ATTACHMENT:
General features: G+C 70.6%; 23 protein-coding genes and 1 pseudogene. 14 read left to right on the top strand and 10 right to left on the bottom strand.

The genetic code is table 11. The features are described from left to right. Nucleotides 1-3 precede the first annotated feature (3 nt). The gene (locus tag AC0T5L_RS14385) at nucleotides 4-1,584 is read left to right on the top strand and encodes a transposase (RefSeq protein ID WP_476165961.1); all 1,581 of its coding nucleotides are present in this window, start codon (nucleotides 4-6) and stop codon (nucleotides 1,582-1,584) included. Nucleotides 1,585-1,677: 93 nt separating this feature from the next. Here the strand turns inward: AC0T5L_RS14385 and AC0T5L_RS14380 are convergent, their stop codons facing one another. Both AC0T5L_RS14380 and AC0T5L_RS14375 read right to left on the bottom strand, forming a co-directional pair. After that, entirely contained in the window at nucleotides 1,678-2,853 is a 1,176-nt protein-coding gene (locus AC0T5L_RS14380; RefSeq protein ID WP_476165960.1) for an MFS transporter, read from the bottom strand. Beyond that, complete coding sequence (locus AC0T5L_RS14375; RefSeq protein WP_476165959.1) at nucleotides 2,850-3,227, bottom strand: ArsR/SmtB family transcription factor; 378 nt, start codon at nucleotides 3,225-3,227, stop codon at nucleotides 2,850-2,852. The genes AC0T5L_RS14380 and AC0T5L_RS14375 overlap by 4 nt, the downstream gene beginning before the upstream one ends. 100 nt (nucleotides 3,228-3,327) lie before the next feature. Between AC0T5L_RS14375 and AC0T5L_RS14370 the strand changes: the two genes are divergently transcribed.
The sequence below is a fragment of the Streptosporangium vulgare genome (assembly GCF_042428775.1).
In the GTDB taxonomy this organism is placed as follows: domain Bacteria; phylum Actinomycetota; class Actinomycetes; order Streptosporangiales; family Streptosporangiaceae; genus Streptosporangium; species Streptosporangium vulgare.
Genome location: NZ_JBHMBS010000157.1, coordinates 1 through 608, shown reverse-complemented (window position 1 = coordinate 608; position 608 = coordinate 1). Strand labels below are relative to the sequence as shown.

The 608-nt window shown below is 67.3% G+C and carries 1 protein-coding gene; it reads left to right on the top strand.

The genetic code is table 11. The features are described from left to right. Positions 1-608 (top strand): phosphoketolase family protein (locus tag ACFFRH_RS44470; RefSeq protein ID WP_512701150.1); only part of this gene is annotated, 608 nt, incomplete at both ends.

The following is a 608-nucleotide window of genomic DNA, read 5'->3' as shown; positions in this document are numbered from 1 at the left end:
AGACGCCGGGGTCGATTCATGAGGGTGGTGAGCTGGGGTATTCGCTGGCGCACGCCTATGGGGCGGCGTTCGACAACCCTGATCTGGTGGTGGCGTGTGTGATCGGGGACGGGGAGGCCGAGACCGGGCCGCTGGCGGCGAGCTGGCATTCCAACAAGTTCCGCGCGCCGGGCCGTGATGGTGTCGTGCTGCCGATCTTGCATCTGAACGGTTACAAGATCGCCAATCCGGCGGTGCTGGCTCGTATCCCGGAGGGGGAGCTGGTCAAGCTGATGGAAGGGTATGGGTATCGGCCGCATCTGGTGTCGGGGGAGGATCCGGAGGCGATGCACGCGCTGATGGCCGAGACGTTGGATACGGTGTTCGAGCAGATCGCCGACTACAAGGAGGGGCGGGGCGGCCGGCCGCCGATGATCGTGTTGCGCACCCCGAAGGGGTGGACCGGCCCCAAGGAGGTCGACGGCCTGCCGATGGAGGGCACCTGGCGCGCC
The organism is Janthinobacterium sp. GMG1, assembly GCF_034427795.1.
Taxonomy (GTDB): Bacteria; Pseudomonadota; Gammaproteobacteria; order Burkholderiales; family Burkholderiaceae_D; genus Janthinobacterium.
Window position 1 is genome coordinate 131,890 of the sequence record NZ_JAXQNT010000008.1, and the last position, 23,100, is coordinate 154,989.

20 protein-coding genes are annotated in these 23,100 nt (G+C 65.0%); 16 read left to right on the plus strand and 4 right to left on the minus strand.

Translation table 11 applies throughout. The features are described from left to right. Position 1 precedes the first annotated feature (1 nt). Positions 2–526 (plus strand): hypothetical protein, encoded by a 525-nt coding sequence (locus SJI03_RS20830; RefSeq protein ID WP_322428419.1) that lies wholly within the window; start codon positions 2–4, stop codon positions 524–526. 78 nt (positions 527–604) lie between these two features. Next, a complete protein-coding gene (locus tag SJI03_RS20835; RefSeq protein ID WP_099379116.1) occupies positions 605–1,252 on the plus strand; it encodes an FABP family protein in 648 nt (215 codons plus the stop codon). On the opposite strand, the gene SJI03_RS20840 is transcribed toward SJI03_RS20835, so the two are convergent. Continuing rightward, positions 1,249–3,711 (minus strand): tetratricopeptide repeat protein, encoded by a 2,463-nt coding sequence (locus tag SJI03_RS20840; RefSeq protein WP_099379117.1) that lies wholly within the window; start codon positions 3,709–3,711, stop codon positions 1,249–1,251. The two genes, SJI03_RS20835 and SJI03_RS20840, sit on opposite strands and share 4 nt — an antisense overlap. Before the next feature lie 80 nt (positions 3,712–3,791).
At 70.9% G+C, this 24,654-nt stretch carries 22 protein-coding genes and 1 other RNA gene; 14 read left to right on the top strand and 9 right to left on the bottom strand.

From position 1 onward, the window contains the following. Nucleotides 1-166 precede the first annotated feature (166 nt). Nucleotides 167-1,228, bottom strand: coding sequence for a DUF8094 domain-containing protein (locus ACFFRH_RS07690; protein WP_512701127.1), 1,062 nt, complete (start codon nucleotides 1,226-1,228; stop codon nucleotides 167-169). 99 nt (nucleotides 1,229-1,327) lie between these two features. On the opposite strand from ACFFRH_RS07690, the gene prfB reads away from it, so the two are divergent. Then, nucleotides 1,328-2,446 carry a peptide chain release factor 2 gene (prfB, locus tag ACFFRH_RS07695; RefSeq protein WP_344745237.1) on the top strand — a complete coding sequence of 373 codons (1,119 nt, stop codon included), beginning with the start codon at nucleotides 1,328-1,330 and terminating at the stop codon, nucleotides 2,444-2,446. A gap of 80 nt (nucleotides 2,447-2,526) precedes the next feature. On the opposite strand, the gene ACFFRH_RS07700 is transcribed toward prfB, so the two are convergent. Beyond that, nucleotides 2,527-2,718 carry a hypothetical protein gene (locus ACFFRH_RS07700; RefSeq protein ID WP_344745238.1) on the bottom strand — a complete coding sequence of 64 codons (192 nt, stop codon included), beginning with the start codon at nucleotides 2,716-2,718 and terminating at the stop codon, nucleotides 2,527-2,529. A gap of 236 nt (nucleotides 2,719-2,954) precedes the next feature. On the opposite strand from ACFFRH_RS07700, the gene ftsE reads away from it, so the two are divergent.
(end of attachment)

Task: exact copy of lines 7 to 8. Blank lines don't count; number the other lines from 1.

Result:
The genetic code is table 11. The features are described from left to right. Positions 1-608 (top strand): phosphoketolase family protein (locus tag ACFFRH_RS44470; RefSeq protein ID WP_512701150.1); only part of this gene is annotated, 608 nt, incomplete at both ends.

The following is a 608-nucleotide window of genomic DNA, read 5'->3' as shown; positions in this document are numbered from 1 at the left end: